Hours & Compensation
Paul, Weiss has somehow managed to bag itself a reputation in some quarters for working its associates to the bone. However, the consensus among juniors is that “it's not the super-sweatshoppiest of sweatshoppy firms.” Rather, “the hours are just unbelievably unpredictable.” This is largely down to the sheer amount of work on offer. “It's a 24/7 work culture” and when there's work to be done, it needs to be done, whether this runs into the evening or the weekend. The collaborative culture at Paul, Weiss softens the blow, however. “It's not the kind of place where people need you to physically be here,” and working from home is perfectly feasible. There's no sense of face time, and when hours stretch into the night “it's not like everyone else is at home doing pedicures – everyone is there which makes it much more bearable.” Ultimately, “people are very communicative, and if something urgent comes up people are responsive and pick up work for you.”
There are no billable hour requirements at the firm, and there is so much work doing the rounds that there's no real need to keep tabs on hours anyway. “I've never heard anybody talk about hours,” explained one source. “It just doesn't happen.” With the firm's lockstep compensation system, everyone gets the same bonus, no matter how many hours they've worked. “They try to make sure we're all shouldering an equal load,” a junior explained.
Every pro bono hour worked at Paul, Weiss counts toward attorneys' billable hours, and there's no cap on how much they can take on. “The chairman is really into pro bono,” claimed one source, but ultimately, it is up to every attorney how much they take on. While one junior told us, “I haven't done a minute of it,” another explained how “I think one colleague billed about 95 percent pro bono hours for six months.” The conclusion? “Not every associate takes advantage, but if you want pro bono work there's plenty of it.”
The firm is partnered with scores of public interest organizations, and associates are involved in everything from public housing to homicide trials to helping socially responsibly companies get off the ground. One even explained how he brought in his own case: “We brought it in, staffed it, and got a partner and an expert on board.” On pro bono projects juniors are handed “fantastic” responsibilities – “meeting the client and reviewing documents, as well as going to the hearing and cross-examining witnesses.” In general, “things you wouldn't get to do on a paying matter.”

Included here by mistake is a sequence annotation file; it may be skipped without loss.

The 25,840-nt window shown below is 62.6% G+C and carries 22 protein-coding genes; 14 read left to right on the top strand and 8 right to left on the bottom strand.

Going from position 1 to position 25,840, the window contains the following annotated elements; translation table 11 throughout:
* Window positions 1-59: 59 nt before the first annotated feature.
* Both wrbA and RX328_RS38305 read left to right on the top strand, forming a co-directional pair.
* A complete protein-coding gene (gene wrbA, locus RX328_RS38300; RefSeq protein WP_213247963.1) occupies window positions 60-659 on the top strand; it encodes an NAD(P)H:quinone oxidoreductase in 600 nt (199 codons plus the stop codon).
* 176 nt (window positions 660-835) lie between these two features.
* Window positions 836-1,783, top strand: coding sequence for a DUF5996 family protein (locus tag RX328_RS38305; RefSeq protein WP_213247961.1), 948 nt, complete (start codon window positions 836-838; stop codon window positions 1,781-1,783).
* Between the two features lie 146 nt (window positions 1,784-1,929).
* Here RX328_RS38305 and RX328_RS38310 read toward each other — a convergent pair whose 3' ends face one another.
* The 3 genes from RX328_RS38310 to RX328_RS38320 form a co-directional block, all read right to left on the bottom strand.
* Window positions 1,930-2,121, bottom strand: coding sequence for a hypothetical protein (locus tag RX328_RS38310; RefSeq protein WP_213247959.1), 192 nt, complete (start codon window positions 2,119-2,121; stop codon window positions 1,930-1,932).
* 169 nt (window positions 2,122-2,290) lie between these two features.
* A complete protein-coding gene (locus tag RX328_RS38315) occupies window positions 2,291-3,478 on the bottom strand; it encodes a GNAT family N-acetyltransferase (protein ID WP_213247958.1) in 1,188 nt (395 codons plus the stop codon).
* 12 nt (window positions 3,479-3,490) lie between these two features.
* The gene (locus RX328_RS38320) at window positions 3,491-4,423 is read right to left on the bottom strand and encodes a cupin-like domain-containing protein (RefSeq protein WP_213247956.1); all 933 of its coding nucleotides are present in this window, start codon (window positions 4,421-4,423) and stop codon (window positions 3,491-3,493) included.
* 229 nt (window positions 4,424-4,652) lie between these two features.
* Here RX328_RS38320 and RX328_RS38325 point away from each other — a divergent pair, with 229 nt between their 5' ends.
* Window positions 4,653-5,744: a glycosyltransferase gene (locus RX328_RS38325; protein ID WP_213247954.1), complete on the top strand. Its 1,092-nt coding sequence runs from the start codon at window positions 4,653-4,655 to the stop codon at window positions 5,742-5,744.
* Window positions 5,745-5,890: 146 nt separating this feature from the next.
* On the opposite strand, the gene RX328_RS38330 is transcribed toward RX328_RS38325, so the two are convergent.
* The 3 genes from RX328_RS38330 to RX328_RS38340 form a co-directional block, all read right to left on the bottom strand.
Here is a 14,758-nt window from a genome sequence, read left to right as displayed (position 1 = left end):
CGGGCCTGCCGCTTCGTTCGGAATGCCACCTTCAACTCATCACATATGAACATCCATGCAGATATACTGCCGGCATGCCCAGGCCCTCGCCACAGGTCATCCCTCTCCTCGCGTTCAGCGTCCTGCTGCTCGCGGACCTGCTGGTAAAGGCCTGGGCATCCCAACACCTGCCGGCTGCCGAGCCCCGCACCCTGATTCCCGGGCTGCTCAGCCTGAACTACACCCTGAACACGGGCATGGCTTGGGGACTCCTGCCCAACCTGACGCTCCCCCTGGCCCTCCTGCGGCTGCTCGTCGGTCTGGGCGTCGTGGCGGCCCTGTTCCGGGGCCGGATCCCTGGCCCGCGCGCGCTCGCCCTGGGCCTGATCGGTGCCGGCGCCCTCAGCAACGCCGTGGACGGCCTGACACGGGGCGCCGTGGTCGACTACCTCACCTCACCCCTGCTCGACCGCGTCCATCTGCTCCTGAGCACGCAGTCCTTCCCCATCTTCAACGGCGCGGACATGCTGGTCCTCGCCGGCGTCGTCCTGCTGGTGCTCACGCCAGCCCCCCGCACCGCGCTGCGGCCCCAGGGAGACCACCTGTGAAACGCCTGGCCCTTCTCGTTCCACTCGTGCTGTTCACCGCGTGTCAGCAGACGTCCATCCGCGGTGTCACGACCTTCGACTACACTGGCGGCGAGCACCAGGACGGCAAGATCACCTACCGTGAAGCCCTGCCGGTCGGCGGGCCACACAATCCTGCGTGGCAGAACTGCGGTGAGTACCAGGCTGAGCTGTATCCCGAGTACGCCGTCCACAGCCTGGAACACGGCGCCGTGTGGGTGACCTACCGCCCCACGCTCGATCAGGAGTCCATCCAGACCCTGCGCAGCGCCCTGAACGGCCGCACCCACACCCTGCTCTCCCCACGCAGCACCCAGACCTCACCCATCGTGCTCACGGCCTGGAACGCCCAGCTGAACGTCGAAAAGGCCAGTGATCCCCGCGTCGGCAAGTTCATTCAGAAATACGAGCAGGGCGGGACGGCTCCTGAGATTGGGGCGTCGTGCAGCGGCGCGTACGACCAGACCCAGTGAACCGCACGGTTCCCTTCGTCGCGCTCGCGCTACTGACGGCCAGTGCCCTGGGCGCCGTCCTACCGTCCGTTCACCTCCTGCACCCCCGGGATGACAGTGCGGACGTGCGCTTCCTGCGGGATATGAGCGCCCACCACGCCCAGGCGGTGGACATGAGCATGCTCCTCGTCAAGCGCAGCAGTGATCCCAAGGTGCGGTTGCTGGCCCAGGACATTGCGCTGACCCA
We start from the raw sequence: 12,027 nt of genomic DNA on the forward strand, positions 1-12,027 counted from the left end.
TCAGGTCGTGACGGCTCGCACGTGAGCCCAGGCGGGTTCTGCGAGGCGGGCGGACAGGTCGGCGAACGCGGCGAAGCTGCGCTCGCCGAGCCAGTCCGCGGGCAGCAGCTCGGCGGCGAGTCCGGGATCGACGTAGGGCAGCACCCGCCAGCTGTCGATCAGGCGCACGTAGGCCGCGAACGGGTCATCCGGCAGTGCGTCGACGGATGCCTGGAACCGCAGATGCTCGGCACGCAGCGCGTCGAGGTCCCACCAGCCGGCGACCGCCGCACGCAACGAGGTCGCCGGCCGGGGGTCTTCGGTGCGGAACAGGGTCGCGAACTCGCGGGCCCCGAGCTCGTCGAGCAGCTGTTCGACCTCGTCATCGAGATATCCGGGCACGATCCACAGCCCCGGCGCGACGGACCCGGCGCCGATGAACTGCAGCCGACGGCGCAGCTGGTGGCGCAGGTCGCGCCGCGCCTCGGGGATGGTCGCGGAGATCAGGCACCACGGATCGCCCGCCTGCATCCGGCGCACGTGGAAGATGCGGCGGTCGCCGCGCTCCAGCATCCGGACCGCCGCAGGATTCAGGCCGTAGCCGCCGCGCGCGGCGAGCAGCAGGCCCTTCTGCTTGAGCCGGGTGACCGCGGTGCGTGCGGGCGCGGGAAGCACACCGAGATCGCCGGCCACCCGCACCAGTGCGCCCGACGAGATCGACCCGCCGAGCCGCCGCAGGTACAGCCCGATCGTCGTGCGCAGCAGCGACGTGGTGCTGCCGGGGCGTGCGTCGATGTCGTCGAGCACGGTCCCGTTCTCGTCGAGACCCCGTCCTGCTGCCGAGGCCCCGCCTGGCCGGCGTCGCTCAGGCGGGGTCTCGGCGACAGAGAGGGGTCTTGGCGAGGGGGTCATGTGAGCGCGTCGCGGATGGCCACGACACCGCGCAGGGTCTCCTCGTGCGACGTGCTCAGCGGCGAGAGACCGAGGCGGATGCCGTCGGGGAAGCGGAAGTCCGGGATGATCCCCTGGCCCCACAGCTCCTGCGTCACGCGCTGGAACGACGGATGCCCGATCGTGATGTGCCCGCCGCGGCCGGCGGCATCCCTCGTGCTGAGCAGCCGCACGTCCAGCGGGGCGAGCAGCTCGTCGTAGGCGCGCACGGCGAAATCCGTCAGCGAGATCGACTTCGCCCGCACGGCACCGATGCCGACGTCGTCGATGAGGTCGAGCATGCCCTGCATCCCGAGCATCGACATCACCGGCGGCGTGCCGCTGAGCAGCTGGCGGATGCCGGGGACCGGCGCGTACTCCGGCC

Pro bono hours
- For all attorneys across all US offices: 55,911
- Average per US attorney: 75
Combining healthy dollops of both fact and speculation, it's perfectly reasonable to assert that if Atticus Finch were a real person, he would've been a Paul, Weiss lawyer. To Kill A Mockingbird is often said to be based on the infamous Scottsboro trials of the 1930s, defended by a group of the firm's early attorneys. Paul, Weiss's wholehearted commitment to diversity appears unshakable. In 1949, it became the first major law firm to hire a black associate, and was also among the first to make a woman partner in the early 1950s.
This loyalty to diversity shows no sign of waning. Coming in at a respectable number 11 on Am Law's 2011 Diversity Scorecard, the firm holds an annual Diversity Networking Event, which plays host to around 1,000 attendees. It's "big into its affinity groups,” each of which “has a huge budget and holds events fairly frequently," associates said. Plus, its diversity committee works actively with diverse student groups at each of the schools it attends for OCIs.